A year ago we announced our intention to phase out third-party cookies and replace them with new browser features that are fundamentally more private. Since then, we’ve been working closely with the broader web community, including W3C, to design and implement new privacy-preserving technology, while also preserving the vitality and sustainability of the open web.
Today more than 30 different proposals have been offered by Chrome and others, including many that we believe are key to rendering third-party cookies obsolete. Early test results are also looking promising (see below)!
We are excited to continue testing this foundational tech with the active involvement of ecosystem partners and industry forums – all to move the web forward, together. What follows are key updates since our announcements last January and October.
Early results, and new proposals ready for testing
Five different Privacy Sandbox proposals are available for testing now – or will be very soon – in key areas like fraud detection, the tailoring of content, first-party treatment of a company’s owned and related domains, ads measurement, and a private-by-default way to request browser info. In fact, early testing of the Federated Learning of Cohorts (FloC) algorithm shows that new privacy-preserving ad solutions can be similarly effective to cookie-based approaches. This is great news for users, publishers, and advertisers – all of whom are critical for the future of the web – so we’re excited to carry this work forward.
Another important area of focus is user-facing controls. In particular, it’s clear that people will want to tune whether content is tailored to them (or not) – in addition to keeping their private info private. With the Chrome 90 release in April, we’ll be releasing the first controls for the Privacy Sandbox (first, a simple on/off), and we plan to expand on these controls in future Chrome releases, as more proposals reach the origin trial stage, and we receive more feedback from end users and industry. You can find a full update on all trials on our blog.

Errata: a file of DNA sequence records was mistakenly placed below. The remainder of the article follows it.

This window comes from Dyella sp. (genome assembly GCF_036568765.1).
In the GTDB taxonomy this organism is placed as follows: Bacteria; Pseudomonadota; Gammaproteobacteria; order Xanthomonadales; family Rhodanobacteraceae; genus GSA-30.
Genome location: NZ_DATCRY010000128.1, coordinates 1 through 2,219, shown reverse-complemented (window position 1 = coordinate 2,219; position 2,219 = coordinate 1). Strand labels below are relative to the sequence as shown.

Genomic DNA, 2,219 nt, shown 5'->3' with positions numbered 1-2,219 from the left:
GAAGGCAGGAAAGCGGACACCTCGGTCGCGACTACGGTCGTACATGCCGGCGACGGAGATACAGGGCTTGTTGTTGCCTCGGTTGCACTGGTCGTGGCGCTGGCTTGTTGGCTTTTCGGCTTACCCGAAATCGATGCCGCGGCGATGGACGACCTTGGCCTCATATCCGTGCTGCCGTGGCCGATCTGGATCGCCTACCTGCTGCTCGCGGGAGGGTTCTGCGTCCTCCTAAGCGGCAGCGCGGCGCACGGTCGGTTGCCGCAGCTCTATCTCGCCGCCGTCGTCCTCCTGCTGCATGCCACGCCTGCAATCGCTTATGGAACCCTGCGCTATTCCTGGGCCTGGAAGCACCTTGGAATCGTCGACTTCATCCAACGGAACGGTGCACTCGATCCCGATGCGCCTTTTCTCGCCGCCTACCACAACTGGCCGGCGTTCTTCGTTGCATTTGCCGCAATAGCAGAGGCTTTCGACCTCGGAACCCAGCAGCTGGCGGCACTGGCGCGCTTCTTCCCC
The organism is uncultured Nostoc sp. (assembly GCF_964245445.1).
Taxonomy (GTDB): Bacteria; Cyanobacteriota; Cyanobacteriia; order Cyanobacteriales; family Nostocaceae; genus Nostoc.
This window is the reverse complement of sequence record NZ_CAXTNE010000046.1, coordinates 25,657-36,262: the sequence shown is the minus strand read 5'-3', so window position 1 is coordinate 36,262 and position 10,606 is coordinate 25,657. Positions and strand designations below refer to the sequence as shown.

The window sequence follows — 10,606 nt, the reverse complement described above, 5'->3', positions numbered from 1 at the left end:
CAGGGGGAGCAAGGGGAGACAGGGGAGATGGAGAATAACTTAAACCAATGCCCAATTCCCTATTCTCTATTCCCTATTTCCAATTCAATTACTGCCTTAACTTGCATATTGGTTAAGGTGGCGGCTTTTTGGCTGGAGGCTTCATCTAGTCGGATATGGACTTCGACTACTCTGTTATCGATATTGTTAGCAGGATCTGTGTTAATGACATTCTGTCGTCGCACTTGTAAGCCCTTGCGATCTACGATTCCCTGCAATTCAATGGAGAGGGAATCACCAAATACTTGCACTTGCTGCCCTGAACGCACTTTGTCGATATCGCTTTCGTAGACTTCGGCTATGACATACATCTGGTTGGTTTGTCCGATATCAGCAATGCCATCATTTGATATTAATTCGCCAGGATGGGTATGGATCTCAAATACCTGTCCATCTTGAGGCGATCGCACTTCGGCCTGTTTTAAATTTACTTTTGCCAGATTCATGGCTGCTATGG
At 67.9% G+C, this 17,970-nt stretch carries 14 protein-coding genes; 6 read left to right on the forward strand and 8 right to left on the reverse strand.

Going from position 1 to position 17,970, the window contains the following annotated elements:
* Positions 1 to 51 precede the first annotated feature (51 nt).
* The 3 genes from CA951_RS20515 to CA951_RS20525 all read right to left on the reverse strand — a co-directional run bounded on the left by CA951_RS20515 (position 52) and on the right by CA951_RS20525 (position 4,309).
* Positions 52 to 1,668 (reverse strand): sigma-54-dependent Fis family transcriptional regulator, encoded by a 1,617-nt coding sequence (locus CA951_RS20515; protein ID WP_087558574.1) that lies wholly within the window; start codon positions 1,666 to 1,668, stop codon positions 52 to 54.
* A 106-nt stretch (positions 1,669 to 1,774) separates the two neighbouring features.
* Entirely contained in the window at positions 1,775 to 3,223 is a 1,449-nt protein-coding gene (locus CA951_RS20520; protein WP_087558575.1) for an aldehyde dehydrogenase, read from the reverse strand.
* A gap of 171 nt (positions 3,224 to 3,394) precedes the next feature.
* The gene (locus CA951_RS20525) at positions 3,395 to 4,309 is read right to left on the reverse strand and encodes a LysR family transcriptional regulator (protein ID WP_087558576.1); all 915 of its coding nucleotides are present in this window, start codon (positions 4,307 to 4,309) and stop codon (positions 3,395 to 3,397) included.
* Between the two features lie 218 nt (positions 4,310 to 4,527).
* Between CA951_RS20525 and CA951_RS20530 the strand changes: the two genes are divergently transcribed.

Involvement across the ecosystem
It’s great to see companies like Salesforce, White Ops, and Yahoo! JAPAN, starting (or preparing) to test initial solutions like Trust Tokens, First Party Sets, and Conversion Measurement. In fact, all developers have access to public Chrome experiments, and the latest guidance can be found on web.dev, so please do test and share feedback. This type of engagement helps ensure that the various APIs work as expected in real-world scenarios, so the more ecosystem participation, the better!
Building better. Together.
One of the things that makes the web so great is that it’s by and for all of us; this is a special quality amongst today’s platforms, and is definitely worth celebrating! It also creates complexity and trade-offs that we have to manage thoughtfully – and collectively – as we introduce new technology. That’s why we continue to engage in industry forums like the W3C, and are in active discussions with independent authorities – including privacy regulators and the UK’s Competition and Markets Authority – to help identify and shape the best approach for online privacy, and the industry and world as a whole.
So here’s to the users, and coders, and advertisers, and content creators (and so many others) who’ve made, and continue to make the platform what it is today. And here’s to coming together, in service of a more private web.
Posted by Justin Schuh – Director, Chrome Engineering